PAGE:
Thanks

    Reply
  23. Bam

    I had a power failure at home and the breaker tripped blowing the dual round capacitor. I replaced and the 5 ton central ac is cooling great again, but the system is turning off and on every 2-3 minutes. What can cause that? I turned the unit off to avoid high electricity cost and I’m not sure it will damage anything.

    Reply
  24. Andrew

    Hi there, how do I identify which terminal is which on a new capacitor?? I have purchased a new capacitor for my air conditioning unit… the problem I have is that the new capacitor has no markings and no way of telling which terminal does what.
    It is a moulded plastic type one with four terminals individually sticking up from the top.
    The old one is metal and the terminals although there are still four, there is two pairs.
    any help would be appreciated.

    Reply
  25. angelo

    i have a condenser unit problem,the fan is not working but the compressor is,i changed the capacitor for the fan and started working for maybe a day but after that it stop again,,i check the new capacitor but it seems ok,,do you i need a replacement for the fan?how can i check if its already dead

    Reply
  26. Mike

    Motor on my rv a/c spins freely when off but hard to turn with power on ? Motor or capacitor ? And also I removed the old capacitors.. They looked pretty bad rusted and dented .. Tops are rusted so bad you can’t read which terminal is which.. Any way to tell ?

    Reply
  27. William Ross

    Amana a/c unit, condenser fan bad, changed out and changed the recommended capacitor for it, however, it went from a 3 port to a 2 port capacitor. Not sure how to wire it up. 2 yellow wires, together on old and a red wire on another port. 1 wire to condenser motor and 2 wires to fan motor. Now the start cap is hot and leaking. Need help on how to wire from a 3 port to a 2 port capacitor. Will replace the start cap tomorrow.

    Reply
  28. vel

    I Changed the single capacitor by dual capacitor.there is HERM,FAN.C.i gave the connection to FAN and C but fan was not run ,i need to rotate by hand,If once i rotate then automatically Run Continuously. starting is problem .So please give the your suggestion.

    Reply
  29. Arnold

    Is it weird that my ancient looking ICP HVAC unit does not have a fan wire connected to the Dual run capacitor? It has two large wires connected to the common, and 1 small grey wire connected to the HERM, but no wires connected to the Fan.

    It also has a single capacitor that is separate.

    Reply
  30. Jon

    I installed a new 88uF hot start cap (single, 2 prong,) to a older (18+yrs) York 3 ton condensing unit, cleaned (filed) contactor, and pushed the contactor in to start the fan/compressor, they started and the new start cap blew! Blew out the little safety plug and was bubbling for a moment…immediately killed power. I wired it same as before. What could cause this phenomenon? Help

    Reply
  31. Gary

    This is a very informative website regarding the testing and replacing of a HVAC capacitor. I was surprised though that no one has asked how to properly discharge a capacitor. Can’t one receive a dangerous electrical shock if a capacitor is not discharged before executing the various tests? If so, what is the procedure for safely discharging a capacitor?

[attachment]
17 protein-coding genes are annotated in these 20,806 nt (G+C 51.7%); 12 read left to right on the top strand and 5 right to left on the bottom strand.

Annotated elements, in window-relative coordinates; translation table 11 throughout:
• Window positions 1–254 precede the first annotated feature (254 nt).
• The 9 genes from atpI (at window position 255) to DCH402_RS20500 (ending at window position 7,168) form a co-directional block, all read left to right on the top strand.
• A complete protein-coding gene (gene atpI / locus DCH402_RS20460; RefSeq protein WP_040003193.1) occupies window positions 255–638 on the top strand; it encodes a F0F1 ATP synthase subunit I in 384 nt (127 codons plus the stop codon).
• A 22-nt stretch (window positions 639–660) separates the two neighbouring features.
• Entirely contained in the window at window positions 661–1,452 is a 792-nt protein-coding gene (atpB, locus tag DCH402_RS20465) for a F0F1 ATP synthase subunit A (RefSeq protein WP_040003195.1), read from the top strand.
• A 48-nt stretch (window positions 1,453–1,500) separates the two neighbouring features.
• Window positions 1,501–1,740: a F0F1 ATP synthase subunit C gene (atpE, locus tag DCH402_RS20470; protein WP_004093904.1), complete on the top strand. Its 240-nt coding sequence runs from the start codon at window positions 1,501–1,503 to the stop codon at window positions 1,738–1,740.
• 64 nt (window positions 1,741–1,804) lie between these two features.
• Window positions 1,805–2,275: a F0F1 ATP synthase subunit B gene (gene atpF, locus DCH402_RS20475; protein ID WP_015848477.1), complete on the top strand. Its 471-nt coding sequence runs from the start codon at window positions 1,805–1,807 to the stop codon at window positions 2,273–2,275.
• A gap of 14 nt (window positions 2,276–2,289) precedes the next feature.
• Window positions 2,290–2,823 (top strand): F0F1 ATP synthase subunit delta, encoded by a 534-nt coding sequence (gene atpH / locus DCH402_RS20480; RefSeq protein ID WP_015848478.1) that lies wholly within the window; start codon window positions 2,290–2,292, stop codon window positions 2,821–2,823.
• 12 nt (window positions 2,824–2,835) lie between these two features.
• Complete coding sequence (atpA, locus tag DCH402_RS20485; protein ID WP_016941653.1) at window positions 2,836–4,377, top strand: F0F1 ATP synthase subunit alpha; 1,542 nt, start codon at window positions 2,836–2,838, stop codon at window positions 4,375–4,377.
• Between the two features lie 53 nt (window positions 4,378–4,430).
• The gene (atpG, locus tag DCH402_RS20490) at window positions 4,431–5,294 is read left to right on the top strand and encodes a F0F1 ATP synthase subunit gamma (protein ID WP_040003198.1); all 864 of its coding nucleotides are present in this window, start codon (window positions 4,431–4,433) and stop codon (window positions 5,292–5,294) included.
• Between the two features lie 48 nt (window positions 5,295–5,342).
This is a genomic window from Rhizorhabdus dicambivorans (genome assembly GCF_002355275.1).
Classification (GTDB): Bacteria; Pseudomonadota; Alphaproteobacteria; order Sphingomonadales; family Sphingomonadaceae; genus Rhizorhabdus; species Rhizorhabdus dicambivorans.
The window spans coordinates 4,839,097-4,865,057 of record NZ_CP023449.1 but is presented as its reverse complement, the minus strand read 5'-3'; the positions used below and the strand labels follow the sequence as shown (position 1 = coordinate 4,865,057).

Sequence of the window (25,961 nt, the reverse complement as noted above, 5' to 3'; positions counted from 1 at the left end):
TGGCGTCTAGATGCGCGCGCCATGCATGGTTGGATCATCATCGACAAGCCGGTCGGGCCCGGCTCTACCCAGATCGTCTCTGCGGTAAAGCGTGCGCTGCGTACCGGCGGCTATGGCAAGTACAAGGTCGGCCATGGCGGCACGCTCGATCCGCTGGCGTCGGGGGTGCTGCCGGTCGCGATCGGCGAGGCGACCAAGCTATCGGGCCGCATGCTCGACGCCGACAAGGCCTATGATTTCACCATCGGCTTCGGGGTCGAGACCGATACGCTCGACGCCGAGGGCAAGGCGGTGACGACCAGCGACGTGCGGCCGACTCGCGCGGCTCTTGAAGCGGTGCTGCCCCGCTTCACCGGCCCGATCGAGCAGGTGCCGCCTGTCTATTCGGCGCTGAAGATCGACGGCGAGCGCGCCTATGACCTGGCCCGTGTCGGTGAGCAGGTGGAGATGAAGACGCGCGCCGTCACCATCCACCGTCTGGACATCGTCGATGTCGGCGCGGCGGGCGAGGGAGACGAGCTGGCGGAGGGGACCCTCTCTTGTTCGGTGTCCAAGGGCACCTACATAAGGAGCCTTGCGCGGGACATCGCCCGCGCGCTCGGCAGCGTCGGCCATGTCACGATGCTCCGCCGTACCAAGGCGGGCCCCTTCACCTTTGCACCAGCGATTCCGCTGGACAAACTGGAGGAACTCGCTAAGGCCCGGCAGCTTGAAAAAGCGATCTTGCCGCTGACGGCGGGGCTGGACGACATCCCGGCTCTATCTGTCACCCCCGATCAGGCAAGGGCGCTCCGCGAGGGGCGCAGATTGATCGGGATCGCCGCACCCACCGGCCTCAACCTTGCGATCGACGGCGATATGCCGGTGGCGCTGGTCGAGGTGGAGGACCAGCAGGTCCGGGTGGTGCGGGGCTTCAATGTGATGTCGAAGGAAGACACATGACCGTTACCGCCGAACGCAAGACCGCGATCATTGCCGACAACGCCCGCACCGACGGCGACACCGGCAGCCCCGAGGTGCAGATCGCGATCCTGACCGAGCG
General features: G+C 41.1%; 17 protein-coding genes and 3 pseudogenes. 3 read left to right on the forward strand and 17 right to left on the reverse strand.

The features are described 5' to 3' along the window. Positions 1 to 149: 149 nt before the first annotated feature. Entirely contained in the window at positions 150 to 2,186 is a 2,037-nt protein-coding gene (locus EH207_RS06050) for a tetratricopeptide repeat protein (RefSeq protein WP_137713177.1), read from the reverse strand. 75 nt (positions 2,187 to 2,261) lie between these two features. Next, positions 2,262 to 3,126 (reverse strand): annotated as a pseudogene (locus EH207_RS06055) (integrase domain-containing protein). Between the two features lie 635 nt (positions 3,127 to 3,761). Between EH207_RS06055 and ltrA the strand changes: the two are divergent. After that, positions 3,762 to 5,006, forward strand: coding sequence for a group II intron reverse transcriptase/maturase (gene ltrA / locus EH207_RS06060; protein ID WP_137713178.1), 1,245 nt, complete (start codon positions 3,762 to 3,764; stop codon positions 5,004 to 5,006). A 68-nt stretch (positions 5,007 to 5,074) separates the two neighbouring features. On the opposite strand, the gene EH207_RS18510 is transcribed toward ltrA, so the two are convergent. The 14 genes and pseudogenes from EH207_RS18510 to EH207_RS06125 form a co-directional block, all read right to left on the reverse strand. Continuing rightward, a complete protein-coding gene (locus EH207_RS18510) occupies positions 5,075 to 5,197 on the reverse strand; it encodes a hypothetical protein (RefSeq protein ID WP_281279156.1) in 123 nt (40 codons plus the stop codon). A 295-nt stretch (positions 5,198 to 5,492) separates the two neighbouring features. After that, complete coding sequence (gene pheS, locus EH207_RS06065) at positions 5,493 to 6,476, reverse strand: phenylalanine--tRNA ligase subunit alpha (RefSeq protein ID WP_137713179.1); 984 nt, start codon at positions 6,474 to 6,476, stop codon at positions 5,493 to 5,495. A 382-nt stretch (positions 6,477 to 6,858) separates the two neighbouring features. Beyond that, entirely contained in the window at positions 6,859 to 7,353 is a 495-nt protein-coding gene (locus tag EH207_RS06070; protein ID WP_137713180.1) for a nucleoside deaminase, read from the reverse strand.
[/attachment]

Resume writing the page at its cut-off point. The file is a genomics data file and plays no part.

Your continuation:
Reply
    1. Robbe

      Gary to answer your question about safely discharging your capacitor, take a screw driver with an insulated handle (plastic with rubber) and lay it across both terminals on a single oval, and from C to fan, then C to HERM on a dual round. Or my personal favorite, just touch all the terminals to the casing (sheet metal) on the unit.

      Reply
  32. Dee

    I am replacing a dual compacitor but thought the picture I took included the wire configuration. The only one I remember is yellow to fan. How do I know what a compressor looks like?

    Reply
  33. Vincent

    My fan motor stopped spinning. I was able to push start the fan with a stick, but even I got the fan spinning the compressor is still not working. I understand that the power stored in the capacitor/fan is low so the fan motor doesn’t kick off. so does the same concept apply to the compressor as well? coz the power in the herm cell is low so the compressor won’t start? Am sorry if this concept sounds funny to you. Am still trying figure out how this works.

    Reply
  34. Glen

    Do I need to discharge a dual-run capacitor before removing it according to instructions above?

    Reply
  35. Joe Thomas

    Our AC stopped working yesterday and after a few calls we got someone to after 5. The service call was $110 for after hrs., I’m fine with that, but the tech told us we need a new unit that our compressor was shot. Then he said he could “hard start it” to get us through temporarily. The only thing he changed was the run/start capacitor shown here. Which I think I understand is not a “hard start kit” that can be used to bypass something, I don’t know. Anyhow he charged us $330 to replace the run start cap and because I’m pretty sure he didn’t have the right one on the truck, sold me a song and dance about how a 55/5 cap would give our dying compressor the jolt it needed to start over the 45/5 that was in it. Just talked to another company and they said they do sometimes do that. The OG also said that the amps the compressor was pulling 12 something should be 7 something.

    Reply